Monday, October 10, 2011

Come to the Feast

For the past 3 Sundays, we have been listening to parables that likened the Kingdom of God to a vineyard in which the Lord invited us to work and collect for him the harvest. However, lest we say that religion is an oppressive toil for a God who is nothing but a taskmaster, the Lord gives us a parable that likens the His Kingdom to a wedding feast. Instead of hearing the command, “Go and work in my vineyard,” we hear today a very cordial invitation: “Everything is ready. Come to the feast.” It is a feast that the Lord prepared for us on His holy mountain – a feast of “juicy, rich food and pure, choice wines.” It is an invitation too good to resist. First of all, the one who prepared and invited us to this feast is the Lord our God. Better than an English Royal Wedding, the affair is the wedding Feast of God’s Son to His Bride, the Church. Who of us would ever think that he is worthy to be invited as a wedding guest to the marriage of the Lamb and of his Bride? This is indeed an honor too great to pass.

And yet, the surprising thing of all is that so many refuse this invitation because they think they have better things to do: one went to his farm and another to his business. And this is the problem of our modern world: it has measured life according to a paradigm of achievements or accomplishments that it has forgotten the value of feasts. Things have become too bland for a world that has assumed the likeness of a corporation which is higly concerned with mechanical productivity. And so to keep the physical well being, it simply provides for us the gym where play has become an individualistic routine of exercises. We think that time will be used more wisely in work than in accepting the invitation to “Come to the feast.”

And this is a pitiful situation because we do not know the joy we are missing. Being too preoccupied with our own affairs, we fail to appreciate the graces that God lavishes upon us and also the beauty of the eternal life to which He invites us. As St. Faustina remarked in her diary: “O Jesus, I see so much beauty scattered around me, beauty foir which I give You constant thanks. But I see that some souls are like stone, always cold and unfeeling. Even miracles hardly move them. Their eyes are always fixed on their feet, and so they see nothing but themselves.” (Diary 1284.)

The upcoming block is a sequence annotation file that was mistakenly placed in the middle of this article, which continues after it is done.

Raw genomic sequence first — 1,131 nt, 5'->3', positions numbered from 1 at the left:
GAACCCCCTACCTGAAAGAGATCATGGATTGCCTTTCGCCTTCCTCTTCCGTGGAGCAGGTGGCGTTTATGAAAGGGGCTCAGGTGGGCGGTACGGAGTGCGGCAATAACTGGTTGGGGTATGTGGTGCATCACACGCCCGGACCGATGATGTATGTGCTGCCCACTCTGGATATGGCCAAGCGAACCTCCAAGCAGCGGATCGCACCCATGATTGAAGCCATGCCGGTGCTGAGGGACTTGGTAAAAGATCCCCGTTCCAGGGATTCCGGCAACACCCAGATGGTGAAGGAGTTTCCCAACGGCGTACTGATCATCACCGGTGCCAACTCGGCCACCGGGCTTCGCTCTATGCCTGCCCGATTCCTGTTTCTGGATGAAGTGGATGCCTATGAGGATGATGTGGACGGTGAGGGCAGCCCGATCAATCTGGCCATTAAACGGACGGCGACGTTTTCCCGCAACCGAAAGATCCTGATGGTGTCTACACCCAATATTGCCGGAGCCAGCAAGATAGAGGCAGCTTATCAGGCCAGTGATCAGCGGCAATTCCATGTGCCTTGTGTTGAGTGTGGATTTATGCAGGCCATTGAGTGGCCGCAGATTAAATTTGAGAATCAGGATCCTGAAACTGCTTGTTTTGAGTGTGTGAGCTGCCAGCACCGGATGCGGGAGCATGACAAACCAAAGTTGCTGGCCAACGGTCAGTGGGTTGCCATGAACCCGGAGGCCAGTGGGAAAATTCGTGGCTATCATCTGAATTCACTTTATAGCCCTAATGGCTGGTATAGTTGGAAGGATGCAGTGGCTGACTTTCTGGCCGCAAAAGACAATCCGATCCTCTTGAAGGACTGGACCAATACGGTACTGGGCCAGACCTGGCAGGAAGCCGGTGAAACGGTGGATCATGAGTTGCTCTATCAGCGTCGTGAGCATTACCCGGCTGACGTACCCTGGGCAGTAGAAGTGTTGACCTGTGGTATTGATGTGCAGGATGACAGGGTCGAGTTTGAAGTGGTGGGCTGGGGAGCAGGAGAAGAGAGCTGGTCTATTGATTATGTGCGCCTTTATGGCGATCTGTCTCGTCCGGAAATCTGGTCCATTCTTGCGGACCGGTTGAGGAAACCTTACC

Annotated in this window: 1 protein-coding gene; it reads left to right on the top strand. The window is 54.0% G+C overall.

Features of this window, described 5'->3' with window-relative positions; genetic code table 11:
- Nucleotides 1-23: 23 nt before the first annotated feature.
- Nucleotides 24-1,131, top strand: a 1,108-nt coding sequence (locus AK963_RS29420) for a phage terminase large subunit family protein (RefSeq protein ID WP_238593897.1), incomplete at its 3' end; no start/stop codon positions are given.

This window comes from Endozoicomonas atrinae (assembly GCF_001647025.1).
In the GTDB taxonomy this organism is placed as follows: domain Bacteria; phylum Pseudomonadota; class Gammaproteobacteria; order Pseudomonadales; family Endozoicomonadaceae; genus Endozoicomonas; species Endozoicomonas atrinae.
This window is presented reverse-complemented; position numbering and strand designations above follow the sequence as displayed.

God gave us 6 days to work and requires us to return to Him the 7th. He wants to us stop working on the 7th so that we may learn to lift our eyes from being fixed to ourselves and look around to see the wonderful things God has done for us. As He rested on the 7th day to declare the goodness of what He has done, so should we imitate Him in declaring: “:Lord, You are truly good. Everything You have done is good!” Sunday is not a rest day so that we can think about ourselves. It is a rest day so that we can think about God. This is God’s day. This is God’s feast. This is the day that the Lord has made. Let us rejoice and be glad in him!

For once, let us not think about ourselves. For once, let us think about God. Let us trust that we do not lose when we offer this day to Him. Let us trust enough that because we return this day to Him, “God will fully supply whatever you need in accord with the glorious riches in Christ Jesus.” Only by doing so that we shall appreciate life for what it truly is. We shall realize that life is more than the food we eat and the clothes we wear. We shall realize that it is a blessing – it is grace upon grace. We shall realize that we are destined for something greater, for something eternal. And then we shall be grateful. “You have surrounded my life with Your tender and loving care, more than I can comprehend, for I will understand Your goodness in its entirety only when the veil is lifted. I desire that my whole life be but one act of thanksgiving to You, O God.” (Diary, 1285.)

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